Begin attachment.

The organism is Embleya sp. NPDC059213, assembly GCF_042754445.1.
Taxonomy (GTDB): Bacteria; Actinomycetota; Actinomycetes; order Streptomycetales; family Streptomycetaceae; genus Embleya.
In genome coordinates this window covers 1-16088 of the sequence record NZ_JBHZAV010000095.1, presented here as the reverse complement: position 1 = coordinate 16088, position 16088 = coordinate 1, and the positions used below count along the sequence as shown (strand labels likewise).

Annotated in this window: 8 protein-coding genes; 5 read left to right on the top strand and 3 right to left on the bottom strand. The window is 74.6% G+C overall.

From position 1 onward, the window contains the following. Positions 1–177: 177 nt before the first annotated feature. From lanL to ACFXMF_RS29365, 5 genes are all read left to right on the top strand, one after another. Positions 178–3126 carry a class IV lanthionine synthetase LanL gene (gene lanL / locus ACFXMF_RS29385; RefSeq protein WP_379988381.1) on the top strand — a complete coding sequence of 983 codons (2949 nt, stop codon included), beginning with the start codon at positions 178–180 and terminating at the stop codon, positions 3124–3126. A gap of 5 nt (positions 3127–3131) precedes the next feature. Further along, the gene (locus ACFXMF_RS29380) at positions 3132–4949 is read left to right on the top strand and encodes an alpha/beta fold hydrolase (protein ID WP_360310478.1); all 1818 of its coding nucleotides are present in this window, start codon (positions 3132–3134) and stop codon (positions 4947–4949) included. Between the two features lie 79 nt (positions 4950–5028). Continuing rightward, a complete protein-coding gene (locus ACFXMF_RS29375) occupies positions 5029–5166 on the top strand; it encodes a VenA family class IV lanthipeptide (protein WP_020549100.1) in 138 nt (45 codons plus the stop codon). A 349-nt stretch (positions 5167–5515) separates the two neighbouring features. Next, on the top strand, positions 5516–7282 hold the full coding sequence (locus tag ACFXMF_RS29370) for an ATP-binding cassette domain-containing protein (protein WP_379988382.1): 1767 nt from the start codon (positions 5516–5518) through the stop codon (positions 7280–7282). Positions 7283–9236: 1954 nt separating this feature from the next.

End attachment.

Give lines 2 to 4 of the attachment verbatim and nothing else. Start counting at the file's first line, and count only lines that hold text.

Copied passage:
Taxonomy (GTDB): Bacteria; Actinomycetota; Actinomycetes; order Streptomycetales; family Streptomycetaceae; genus Embleya.
In genome coordinates this window covers 1-16088 of the sequence record NZ_JBHZAV010000095.1, presented here as the reverse complement: position 1 = coordinate 16088, position 16088 = coordinate 1, and the positions used below count along the sequence as shown (strand labels likewise).

Annotated in this window: 8 protein-coding genes; 5 read left to right on the top strand and 3 right to left on the bottom strand. The window is 74.6% G+C overall.